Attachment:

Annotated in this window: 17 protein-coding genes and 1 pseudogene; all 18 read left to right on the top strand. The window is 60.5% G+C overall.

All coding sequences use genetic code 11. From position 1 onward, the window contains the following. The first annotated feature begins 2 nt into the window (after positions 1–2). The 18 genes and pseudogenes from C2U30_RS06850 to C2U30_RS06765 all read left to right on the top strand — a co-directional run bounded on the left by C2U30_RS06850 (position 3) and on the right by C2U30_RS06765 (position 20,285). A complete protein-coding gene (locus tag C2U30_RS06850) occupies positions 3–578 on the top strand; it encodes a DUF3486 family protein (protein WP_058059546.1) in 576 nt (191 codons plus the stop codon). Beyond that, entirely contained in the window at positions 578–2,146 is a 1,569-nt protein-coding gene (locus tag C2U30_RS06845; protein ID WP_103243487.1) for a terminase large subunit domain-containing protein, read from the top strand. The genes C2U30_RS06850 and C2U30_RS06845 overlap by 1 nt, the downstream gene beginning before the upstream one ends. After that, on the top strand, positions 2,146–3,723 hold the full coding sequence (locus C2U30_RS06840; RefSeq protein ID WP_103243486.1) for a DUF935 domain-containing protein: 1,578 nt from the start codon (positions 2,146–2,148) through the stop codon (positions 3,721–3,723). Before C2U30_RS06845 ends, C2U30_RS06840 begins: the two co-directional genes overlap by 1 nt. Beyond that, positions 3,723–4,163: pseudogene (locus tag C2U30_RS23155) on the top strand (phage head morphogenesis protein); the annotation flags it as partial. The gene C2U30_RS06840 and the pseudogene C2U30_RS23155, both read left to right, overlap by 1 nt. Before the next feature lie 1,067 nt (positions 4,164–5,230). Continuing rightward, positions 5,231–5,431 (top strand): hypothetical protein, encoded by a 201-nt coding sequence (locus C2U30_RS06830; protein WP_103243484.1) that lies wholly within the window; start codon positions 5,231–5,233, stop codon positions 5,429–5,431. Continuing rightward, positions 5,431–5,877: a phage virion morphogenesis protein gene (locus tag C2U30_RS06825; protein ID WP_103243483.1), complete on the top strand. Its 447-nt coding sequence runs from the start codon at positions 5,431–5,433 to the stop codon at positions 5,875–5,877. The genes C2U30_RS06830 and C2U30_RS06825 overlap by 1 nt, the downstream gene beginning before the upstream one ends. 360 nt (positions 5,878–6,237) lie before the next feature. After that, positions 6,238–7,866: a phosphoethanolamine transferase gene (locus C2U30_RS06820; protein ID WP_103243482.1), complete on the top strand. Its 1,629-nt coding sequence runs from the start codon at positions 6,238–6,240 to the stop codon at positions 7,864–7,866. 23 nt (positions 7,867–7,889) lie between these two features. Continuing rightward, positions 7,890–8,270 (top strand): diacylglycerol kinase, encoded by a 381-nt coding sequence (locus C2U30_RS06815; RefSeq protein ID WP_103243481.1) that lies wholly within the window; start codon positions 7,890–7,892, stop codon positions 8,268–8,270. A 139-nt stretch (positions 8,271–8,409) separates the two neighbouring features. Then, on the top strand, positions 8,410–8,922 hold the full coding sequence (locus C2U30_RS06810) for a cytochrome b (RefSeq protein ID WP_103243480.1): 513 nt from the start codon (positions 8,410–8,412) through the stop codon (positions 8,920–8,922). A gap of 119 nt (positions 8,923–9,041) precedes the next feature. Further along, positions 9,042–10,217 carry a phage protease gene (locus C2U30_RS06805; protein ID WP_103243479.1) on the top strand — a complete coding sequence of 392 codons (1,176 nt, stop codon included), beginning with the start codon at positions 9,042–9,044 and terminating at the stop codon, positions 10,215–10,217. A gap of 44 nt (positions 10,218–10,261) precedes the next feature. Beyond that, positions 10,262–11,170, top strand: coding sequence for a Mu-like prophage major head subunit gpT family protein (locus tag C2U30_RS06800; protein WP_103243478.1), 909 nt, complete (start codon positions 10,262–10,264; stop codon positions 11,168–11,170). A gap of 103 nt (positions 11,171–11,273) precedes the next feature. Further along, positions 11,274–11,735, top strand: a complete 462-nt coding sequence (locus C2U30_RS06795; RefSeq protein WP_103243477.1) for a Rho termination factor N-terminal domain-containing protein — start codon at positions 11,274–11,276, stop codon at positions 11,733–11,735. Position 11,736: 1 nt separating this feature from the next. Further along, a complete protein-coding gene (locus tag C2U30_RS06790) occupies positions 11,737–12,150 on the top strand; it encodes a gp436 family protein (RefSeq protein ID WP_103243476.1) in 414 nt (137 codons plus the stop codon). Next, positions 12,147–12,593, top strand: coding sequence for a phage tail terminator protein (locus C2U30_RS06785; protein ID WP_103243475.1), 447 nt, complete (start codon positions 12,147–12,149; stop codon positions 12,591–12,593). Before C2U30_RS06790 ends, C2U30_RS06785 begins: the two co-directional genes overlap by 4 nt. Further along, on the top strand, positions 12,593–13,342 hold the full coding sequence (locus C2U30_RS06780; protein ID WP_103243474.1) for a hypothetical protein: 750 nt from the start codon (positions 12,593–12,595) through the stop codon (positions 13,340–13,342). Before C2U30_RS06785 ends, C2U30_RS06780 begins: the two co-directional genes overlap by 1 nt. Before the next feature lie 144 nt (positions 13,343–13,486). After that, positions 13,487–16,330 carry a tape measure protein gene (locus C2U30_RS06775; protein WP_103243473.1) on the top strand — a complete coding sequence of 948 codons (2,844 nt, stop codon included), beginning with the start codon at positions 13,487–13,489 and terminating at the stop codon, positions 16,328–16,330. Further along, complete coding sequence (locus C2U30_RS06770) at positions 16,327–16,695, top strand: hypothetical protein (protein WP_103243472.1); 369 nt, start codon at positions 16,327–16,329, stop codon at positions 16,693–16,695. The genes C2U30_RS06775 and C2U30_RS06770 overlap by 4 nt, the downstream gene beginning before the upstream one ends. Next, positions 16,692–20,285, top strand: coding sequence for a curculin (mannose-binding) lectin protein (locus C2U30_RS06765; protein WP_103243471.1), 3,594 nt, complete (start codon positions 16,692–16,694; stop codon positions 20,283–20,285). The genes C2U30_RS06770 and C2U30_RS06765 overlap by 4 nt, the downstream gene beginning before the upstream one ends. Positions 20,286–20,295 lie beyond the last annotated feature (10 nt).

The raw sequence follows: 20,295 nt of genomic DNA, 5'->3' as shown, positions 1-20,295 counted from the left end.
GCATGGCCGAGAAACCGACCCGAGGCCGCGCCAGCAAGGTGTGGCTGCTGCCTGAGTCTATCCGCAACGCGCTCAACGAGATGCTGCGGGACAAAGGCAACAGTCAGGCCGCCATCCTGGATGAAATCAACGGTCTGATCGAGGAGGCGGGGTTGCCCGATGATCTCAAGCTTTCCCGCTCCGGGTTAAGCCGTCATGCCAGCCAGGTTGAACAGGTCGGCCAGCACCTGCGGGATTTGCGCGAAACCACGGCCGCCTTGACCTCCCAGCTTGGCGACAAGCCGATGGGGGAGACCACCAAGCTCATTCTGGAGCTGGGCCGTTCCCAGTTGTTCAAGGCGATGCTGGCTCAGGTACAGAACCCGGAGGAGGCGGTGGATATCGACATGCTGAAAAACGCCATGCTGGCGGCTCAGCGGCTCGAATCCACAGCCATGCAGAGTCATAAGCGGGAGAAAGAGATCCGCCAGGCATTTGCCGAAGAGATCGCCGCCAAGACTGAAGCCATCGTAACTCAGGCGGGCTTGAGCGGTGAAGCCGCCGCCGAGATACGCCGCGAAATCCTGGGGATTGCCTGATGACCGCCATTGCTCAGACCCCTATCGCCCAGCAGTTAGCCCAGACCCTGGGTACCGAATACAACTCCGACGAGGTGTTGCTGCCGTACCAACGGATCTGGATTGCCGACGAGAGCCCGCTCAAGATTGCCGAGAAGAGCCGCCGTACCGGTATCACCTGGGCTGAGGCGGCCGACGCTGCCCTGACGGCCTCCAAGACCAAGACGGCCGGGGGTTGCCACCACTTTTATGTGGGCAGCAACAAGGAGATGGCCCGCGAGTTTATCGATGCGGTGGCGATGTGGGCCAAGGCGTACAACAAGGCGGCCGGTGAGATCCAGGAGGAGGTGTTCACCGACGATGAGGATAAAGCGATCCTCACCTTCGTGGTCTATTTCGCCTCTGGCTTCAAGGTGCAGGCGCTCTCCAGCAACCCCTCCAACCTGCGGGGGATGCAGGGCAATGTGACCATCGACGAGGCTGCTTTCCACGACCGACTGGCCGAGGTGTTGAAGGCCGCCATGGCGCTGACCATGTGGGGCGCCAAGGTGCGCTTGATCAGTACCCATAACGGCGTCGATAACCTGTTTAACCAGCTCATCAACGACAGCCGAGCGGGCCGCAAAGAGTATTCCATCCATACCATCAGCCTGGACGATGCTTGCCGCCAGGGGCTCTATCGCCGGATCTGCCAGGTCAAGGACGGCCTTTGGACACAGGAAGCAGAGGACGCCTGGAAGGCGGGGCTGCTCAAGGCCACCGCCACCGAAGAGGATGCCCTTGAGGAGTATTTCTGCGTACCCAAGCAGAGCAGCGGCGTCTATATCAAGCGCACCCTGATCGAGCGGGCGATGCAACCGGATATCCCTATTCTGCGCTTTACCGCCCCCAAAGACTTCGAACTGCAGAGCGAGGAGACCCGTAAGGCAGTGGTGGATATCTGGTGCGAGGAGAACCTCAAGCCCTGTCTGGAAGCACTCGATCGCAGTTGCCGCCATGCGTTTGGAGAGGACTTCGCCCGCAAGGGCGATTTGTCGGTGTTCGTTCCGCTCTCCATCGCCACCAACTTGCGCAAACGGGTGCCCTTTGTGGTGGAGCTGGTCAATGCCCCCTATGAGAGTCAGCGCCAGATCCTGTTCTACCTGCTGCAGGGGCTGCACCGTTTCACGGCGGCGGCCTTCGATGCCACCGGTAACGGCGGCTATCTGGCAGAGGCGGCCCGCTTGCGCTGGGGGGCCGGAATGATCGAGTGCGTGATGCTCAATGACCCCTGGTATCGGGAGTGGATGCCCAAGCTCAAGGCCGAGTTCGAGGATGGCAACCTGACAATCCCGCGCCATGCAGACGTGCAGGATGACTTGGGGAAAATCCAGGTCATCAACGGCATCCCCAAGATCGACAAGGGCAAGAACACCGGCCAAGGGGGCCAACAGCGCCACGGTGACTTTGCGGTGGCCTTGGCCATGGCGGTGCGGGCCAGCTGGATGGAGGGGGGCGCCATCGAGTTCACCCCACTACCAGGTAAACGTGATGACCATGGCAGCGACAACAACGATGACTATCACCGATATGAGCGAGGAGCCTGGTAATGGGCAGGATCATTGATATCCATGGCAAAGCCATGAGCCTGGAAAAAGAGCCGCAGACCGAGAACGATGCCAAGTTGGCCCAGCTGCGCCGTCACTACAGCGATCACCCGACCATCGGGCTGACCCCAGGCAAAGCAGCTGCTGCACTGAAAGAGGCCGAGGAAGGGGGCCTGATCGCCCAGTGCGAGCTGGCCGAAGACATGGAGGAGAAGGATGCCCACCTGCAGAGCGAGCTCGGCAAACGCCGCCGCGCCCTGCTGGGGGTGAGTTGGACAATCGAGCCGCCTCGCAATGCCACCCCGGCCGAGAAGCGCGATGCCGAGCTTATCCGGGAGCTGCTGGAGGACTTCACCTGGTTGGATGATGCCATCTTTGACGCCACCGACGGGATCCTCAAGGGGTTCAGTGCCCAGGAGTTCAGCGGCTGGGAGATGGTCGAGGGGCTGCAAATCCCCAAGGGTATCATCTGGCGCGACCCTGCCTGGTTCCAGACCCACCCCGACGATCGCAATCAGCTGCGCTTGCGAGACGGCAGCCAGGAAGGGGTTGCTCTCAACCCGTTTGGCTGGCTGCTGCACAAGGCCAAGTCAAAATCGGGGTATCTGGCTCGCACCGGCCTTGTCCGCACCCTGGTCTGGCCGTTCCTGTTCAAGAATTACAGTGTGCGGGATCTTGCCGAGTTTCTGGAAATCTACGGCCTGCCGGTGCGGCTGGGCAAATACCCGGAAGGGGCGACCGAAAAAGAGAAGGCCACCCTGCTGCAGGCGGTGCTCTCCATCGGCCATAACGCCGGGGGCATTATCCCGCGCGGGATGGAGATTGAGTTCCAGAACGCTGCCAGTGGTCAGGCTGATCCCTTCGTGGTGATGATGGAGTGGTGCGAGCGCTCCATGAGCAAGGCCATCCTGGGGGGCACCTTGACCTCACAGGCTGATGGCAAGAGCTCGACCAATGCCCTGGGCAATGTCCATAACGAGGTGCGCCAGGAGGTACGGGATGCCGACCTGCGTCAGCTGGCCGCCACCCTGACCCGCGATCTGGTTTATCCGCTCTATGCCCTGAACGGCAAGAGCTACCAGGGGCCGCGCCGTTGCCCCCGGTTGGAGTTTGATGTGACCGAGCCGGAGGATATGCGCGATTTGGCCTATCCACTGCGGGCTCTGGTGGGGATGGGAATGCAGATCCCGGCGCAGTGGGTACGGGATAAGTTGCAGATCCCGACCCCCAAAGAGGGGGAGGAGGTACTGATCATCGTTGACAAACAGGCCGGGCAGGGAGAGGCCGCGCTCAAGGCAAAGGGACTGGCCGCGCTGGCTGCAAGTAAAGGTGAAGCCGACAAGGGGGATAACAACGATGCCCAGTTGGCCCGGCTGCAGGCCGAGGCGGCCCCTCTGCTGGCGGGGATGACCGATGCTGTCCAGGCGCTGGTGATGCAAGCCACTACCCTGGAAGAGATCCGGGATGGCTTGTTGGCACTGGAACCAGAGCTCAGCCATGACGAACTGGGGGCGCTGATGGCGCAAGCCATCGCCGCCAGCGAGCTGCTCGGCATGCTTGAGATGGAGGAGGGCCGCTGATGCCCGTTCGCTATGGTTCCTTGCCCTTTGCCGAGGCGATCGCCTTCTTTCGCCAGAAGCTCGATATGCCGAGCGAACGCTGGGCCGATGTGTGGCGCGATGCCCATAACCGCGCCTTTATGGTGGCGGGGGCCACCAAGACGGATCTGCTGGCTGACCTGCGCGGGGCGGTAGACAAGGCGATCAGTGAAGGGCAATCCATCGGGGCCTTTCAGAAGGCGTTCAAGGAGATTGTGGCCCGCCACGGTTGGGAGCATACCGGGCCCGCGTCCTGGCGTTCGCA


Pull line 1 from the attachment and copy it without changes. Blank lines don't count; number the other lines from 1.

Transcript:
Annotated in this window: 17 protein-coding genes and 1 pseudogene; all 18 read left to right on the top strand. The window is 60.5% G+C overall.